How can I get in touch with KetoNatural directly?
Our contact information is available here.back to top
Is it true that KetoNatural's leadership is really willing to publicly debate the healthfulness to dogs of dietary carbohydrates with anyone?
Yes it is. Challenging the received wisdom about this crucial issue is one of the reasons our company exists. We feel very strongly about it and we're confident that we know our stuff too. We're ready and willing to go to bat for our views, any time and any place.
So if you, your veterinarian, some online "expert," or anyone else thinks that we are wrong about the relevant evidence or otherwise misstating the facts when it comes to the healthfulness of dietary carbohydrates, we encourage you to reach out to us and start a dialogue or set up a public appearance.
There are only a few conditions we tie to what otherwise amounts to a blanket rule:
- Polite, respectful, professional tone only. We refuse to contribute to the toxic nature of so much online discourse, so if you can't make your points with kindness and respect, don't expect us to respond to you.
- Evidence-based arguments only. No speculation, no appeals to authority, no ad hominem attacks. Let's keep it substantive.
Also, please be aware ahead of time that it may take us a little while to get back to you. We've spelled-out all of our positions on nutritional matters in Dogs, Dog Food, and Dogma and in the white papers available for free download from the KetoNatural Academy. In all likelihood, your arguments aren't quite so visible. So please be patient while we familiarize ourselves with your positions and the related scientific literature.back to top
My vet doesn't think there's anything wrong with dietary carbohydrates. Why is that and what can I do about it?
We don't know your veterinarian so we can only speculate. And that's rarely a recipe for getting to the truth.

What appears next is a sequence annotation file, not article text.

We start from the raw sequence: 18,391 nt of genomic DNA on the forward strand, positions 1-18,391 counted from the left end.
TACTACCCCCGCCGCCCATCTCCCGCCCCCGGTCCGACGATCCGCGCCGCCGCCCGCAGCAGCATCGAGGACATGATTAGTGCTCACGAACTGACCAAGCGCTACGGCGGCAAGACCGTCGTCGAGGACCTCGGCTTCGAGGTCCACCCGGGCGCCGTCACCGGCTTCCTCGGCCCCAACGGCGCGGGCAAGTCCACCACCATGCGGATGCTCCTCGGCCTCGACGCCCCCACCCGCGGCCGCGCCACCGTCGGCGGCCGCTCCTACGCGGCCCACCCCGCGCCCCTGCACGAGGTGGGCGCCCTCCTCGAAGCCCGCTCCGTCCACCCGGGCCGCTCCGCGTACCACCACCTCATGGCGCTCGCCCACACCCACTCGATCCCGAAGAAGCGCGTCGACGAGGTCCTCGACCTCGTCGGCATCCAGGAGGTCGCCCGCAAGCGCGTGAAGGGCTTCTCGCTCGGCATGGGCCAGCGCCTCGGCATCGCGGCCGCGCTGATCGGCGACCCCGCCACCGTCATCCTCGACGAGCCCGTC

But there's one thing we know for sure. As revealed in detail in Dogs, Dog Food, and Dogma, some of the biggest proponents of the "carbs are perfectly healthy" theory are the pet food manufacturers who make billions of dollars each year selling their carbohydrate-packed kibbles. And they work very, very hard to shape what veterinarians are taught about the healthfulness of carbs, both during veterinary school and thereafter.
Here are just a few relevant examples:
- Two of the most popular veterinary nutrition textbooks being used in veterinary schools today were literally authored by employees of pet food companies.
- At least three different pet food companies own and control nutritional research facilities that, together, produce the majority of the peer-reviewed canine nutrition research being published in leading journals today.
- Numerous pet food companies offer free continuing education courses on nutritional matters for veterinarians and their technicians.
- The majority of veterinary schools in the United States require that their graduates take nothing more than a single, two-credit nutrition course. (Some don't require any nutrition training at all.) And many of those courses are actually taught by employees of leading pet food companies.
- Fewer than 1 out of every 1,000 veterinarians is a board-certified veterinary nutritionist. And pet food companies employee more than 50% of them.
If your vet is the skeptical, free-thinking type, we encourage you to get her a copy of one or more of the white papers we've put together on various carbohydrate-related health issues.back to top
So, when it comes to nutritional matters, should I trust you guys or my veterinarian?
Neither, at least not implicitly. You should trust yourself. Read the evidence, talk to your vet, listen to the arguments on both sides of the issue, learn the various theories supporting competing positions. Consider all the relevant facts.
Listen, think, ask questions. Then decide for yourself.back to top
I want to be the smartest pet owner I can be. Where can I learn more about the science of pet food?
A free e-copy of Dogs, Dog Food, and Dogma, dozens of short white papers that summarize the evidence surrounding common pet nutrition topics, how-to guides, videos, links to third-party resources, and more.
Join the KetoNatural Academy and it could all be yours. And it's all free.back to top
Leading Veterinary Texts Are In Agreement on Links Between Cancer and Carbohydrate Metabolism